School is out! How to keep your child’s eyes healthy during summer

Photo courtesy of Andrew Eick on Flickr

Photo courtesy of Andrew Eick on Flickr

A few weeks ago we published a blog about how important it is for our children to spend time outdoors to prevent myopia. ‎

Being outdoors is great for helping to prevent nearsightedness and for exercising our eye focusing muscles, but you may wonder what else you need to do to make sure your child’s eyes stay healthy through the summer.

A few things come to mind.  It has become very common practice to never let our children leave the house with out sun protection: Sunblock, hats, UV blocking clothes and bathing suits. But, what is less common is remembering sunglasses for UV protection for the eyes.  Kids playing outdoors in the sun are exposing the lenses of their eyes and their retinas to harmful UV radiation.  Additionally, their lenses are so young that they do not block UV as well as adult lenses thus sending more UV to the retina.  UV damage to the lens and retina can by a cause of early cataracts and Macular Degeneration.  When buying sunglasses for kids, make sure that they are UV blocking and polarized if possible to reduce glare when around water. More information about children and sunglasses can also be found here.

Next, swim goggles are a good idea for the pool to help keep chlorine out of the eyes.  Chlorine can cause redness, burning, and blurry vision as well.  An added bonus would be swim goggles with a little tint or UV protection as well. If your child experiences these symptoms after playing in the pool, ask your eye doctor what eye drops are right to use to help.

Lastly, the use of sports goggles for eye protection during sports activities is also a must for eye injury prevention while playing soccer, baseball and any other outdoor sports.  For more information about preventing eye injury this summer, here is another great resource.

Enjoy your summer, enjoy the outdoors and the sunshine and stay eye healthy and safe!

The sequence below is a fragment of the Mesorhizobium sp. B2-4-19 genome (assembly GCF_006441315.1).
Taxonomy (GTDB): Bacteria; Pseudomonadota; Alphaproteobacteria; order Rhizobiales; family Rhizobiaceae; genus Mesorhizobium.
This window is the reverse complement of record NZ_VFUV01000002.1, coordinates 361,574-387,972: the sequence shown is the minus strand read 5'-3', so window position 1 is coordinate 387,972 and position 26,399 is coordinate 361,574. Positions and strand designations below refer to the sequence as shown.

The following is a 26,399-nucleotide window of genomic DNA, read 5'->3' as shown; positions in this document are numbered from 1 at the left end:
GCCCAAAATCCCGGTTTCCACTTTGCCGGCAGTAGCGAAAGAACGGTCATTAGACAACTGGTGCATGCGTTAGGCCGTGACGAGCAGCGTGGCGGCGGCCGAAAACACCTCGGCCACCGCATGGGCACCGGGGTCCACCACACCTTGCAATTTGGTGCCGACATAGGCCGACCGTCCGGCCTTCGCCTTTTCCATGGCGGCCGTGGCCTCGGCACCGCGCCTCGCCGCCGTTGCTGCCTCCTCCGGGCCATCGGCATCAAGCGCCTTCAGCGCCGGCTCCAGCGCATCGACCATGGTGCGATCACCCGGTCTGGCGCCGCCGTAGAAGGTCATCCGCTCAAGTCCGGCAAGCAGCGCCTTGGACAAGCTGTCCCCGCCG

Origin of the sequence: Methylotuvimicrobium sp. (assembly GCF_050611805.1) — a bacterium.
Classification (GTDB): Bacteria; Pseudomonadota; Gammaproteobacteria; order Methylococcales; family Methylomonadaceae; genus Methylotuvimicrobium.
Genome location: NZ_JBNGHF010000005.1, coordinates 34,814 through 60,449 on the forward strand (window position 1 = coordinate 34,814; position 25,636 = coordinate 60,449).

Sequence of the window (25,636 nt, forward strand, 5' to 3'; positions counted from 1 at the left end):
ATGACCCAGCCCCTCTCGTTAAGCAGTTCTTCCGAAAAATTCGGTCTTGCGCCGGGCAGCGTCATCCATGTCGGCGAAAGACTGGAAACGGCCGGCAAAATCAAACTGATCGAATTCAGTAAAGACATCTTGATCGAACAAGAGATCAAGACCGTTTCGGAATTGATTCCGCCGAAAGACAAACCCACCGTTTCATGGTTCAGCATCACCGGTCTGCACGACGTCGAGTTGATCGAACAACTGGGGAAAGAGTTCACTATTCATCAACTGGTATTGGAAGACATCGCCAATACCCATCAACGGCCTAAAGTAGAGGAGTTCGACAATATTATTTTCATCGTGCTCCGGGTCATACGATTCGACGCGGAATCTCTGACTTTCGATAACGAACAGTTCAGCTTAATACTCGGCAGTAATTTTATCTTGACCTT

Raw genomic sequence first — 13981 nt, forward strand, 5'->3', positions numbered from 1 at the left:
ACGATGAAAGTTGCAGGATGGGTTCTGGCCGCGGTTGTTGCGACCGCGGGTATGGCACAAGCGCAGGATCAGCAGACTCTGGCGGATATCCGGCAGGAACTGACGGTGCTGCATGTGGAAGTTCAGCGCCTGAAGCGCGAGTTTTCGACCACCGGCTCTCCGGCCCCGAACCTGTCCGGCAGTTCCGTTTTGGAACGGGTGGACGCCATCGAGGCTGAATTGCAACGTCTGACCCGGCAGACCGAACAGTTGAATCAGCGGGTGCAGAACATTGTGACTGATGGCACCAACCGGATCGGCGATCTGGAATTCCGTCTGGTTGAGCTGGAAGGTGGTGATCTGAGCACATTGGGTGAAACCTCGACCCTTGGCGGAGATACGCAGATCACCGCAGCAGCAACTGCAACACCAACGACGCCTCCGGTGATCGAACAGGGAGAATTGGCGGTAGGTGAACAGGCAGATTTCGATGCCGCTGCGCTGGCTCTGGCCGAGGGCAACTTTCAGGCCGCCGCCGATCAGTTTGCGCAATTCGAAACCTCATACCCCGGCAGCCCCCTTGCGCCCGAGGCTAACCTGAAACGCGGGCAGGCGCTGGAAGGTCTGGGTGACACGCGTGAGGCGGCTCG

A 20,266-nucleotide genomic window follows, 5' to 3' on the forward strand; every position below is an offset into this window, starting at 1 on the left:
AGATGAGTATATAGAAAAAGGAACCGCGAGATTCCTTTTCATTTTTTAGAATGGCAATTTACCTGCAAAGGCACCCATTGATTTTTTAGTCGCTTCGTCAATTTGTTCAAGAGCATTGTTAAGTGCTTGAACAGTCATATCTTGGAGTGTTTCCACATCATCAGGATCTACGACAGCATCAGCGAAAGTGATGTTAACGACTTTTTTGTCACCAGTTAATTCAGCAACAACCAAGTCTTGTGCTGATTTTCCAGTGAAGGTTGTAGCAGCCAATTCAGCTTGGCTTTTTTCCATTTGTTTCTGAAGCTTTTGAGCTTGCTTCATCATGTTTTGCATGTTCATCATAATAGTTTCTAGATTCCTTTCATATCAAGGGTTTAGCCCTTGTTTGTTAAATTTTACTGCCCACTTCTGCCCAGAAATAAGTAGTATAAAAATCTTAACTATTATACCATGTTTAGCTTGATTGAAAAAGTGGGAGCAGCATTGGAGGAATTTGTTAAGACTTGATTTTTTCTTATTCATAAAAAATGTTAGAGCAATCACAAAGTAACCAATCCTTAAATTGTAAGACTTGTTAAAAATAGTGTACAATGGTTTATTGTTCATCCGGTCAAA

~Lisa Weiss, OD, FAAO
California Optometric Association
http://eyehelp.org

http://www.coavision.org

 

 

 

 

Sunglasses- not just a style choice, but a vision-saving device

Photo courtesy of Steven Depolo on Flickr

Photo courtesy of Steven Depolo on Flickr

Not just a style choice

What do you think of when you see someone in sunglasses? Among the most common responses I hear from my patients when I ask them about sunglasses is “fashion.” And while your Michael Kors sunglasses can be an excellent fashion accessory, they can also be a tool well suited to add to your arsenal of eye protection.

Sunglasses are protection

The next question I hear when discussing sunglasses with my patients is “protection from what?” Sunglasses can help provide protection from damaging UV rays of the sun, serve as a barrier for ocular allergens to help reduce allergic conjunctivitis in patients who have eye allergies, and protect the surface of your eyes if you are a patient with tear film insufficiency or dry eyes.

Watch out for UV rays

Damaging Ultraviolet (UV) rays from the sun can cause indirect DNA damage and contribute to skin cancer. It can also cause changes to the health and structure of your eyes. UV ray exposure has unfortunately been linked with a higher incidence of macular degeneration, certain forms of cataracts, and pterygiums (those fleshy growths on the white of the eye that can grow to cover your pupil).

UV radiation from the sun comes in three forms- A, B and C. UV C is the most mutagenic, which means it is the most damaging of the three. Fortunately, our planet’s ozone layer absorbs most of this type of radiation so that it never makes it down to us. UV B is the form of radiation from the sun that causes sunburns, and sunscreens that are labelled with SPF numbers describe how well they block UV B. UV A unfortunately also damages the DNA in your skin and eyes. New full-spectrum sunscreens and sunblocks can help protect your skin from both UV A and UV B radiation. Similar to a full-spectrum sunblock, sunglasses with UV A and UV B protection can help prevent your eyes from exposure to 99.9% of UV A and UV B rays. 

Allergy protection